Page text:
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·         Cargill sees 61% increase in 2Q profits after shifting business to offset disruptions

·         Grain trader Cargill's second-quarter profits jump as global meat demand rises



Cargill sees 61% increase in 2Q profits after shifting business to offset disruptions

The Minnetonka-based agribusiness giant adjusted global meat and grain flows to offset trade and pork-supply disruptions reports and also divested two businesses.


By Kristen Leigh Painter, Star Tribune (MN)

January 7, 2020


While Cargill Inc. continues to grapple with ongoing trade uncertainties that are hitting its North America growers particularly hard, the company is large enough it has been able to adjust its global commodities to minimize the impact to its bottom line.


The Minnetonka-based company’s size and geographic reach, along with the sale of two of its businesses, resulted in a plump profit of $1.19 billion, up 61% from a year ago, for Cargill’s fiscal 2020 second quarter, ended Nov. 30.


Cargill is the largest private company in America and isn’t required to disclose detailed financial information.


The company divested its malt business and financial subsidiary CarVal Investors this fall, making a significant contribution to its net earnings. Meanwhile, Cargill is growing its investment in animal nutrition with the long-term vision of finding natural alternatives to antibiotic use and medical interventions through dietary technologies.


“We saw very good execution from our global teams throughout the quarter, as they focused on delivering what matters for our customers,” Dave MacLennan, Cargill’s chief executive, said in a release Tuesday morning. “Our ongoing transformation, as well as recent acquisitions and expanded capabilities, are all helping us continue to raise our performance.”


As one of the world’s largest agribusinesses, Cargill was able to shift its global protein flows on a by-country basis to respond to changing demands for various meats caused by the African swine fever outbreak that has devastated China’s hog population.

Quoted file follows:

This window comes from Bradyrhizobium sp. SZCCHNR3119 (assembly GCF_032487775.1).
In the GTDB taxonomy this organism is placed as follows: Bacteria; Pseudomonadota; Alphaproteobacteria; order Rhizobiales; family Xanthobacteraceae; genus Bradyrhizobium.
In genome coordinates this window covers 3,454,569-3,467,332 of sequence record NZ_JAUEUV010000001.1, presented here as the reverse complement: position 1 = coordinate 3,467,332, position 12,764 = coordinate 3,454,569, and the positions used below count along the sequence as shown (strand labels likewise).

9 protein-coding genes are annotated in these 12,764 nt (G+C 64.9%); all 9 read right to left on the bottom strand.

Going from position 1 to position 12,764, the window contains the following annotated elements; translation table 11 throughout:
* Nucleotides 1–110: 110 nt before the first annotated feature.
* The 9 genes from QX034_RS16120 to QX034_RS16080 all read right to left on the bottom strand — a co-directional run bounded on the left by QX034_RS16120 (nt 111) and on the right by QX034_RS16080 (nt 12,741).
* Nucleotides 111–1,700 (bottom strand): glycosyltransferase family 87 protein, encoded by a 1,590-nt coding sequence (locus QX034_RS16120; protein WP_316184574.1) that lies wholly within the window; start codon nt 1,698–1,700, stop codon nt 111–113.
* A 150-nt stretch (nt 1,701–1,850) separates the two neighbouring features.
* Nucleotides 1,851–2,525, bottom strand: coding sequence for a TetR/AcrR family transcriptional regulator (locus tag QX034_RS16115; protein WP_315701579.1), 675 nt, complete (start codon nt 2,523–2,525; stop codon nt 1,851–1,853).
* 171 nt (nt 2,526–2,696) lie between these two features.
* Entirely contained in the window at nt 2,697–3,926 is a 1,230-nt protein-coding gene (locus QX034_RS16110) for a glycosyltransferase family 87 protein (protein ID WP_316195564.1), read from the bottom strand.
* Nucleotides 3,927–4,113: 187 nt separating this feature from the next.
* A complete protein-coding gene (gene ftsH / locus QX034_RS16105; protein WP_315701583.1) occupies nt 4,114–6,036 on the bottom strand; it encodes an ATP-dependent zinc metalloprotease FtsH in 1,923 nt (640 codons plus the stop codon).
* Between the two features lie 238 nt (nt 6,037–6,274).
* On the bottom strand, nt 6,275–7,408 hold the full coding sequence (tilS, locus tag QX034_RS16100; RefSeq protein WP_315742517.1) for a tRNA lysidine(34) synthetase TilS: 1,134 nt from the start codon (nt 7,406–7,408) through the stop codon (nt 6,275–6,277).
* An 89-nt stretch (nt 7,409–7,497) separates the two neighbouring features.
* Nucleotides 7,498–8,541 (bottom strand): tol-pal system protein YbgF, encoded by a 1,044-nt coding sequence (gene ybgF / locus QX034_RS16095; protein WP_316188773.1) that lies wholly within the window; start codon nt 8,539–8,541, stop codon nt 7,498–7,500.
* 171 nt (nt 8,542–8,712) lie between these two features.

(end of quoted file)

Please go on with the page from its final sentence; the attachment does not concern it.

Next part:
Similarly, as North American farmers have dealt with a slowdown in their grain exports in the face of trade turmoil, Cargill’s far-reaching presence gives the commodity trader flexibility to shift its supply-demand flows to other regions. Still, the company’s grain trading business...


... Its animal nutrition and protein business continued its steady and successful march, increasing quarterly earnings. The fourth reporting segment, industrial and financial services, also grew during the quarter in part due the company’s ocean shipping business. On Jan. 1, new global standards for lower-sulfur fuels went into effect. Cargill said...





Grain trader Cargill's second-quarter profits jump as global meat demand rises


By P.J. Huffstutter and Arunima Kumar, Reuters

via Yahoo Finance - January 7, 2020


CHICAGO/BENGALURU (Reuters) - Commodities trader Cargill Inc [CARG.UL] on Tuesday posted a quarterly profit rise of more than 19%, as the animal nutrition and protein business unit tapped into rising global demand for meat untainted by the spread of African swine fever in Asia.


Cargill said it was prepared for the changing demand patterns and the shift in global protein flows caused by the disease that has killed up to half of China’s hog herd since August 2018 and pushed Chinese pork prices to record highs.


The global markets for pork, beef and chicken have been reshaped as China has been scouring the world for new sources of meat.


The largest privately held U.S. company by revenue has seen both plant- and animal-based protein as crucial to its success in recent years. Cargill and other agricultural companies have been hit by a sour farm economy, adverse weather and the U.S.-China trade war.


Those strains are still being felt. Cargill said some of its regional origination and processing businesses, particularly in North America, were hurt by trade uncertainty and weather disruptions.


Cargill said adjusted operating earnings rose to $1.02 billion in the second-quarter ended Nov. 30, from $853 million a year earlier.


Net earnings rose 61% to $1.19 billion from $741 million a year earlier.


Minnesota-based Cargill's quarterly revenue rose 4% to $29.2 billion.


Dave MacLennan, chairman and chief executive officer, said Cargill's financial performance also got a boost from ongoing restructuring, including the divestment of its malt business and financial subsidiary CarVal Investors.


Other global grain traders have also been trying to shed poor-performing assets and invest in businesses with the potential for higher profit margins, such as specialty ingredients or meat production.


Rival Archer Daniels Midland Co <ADM.N> sold...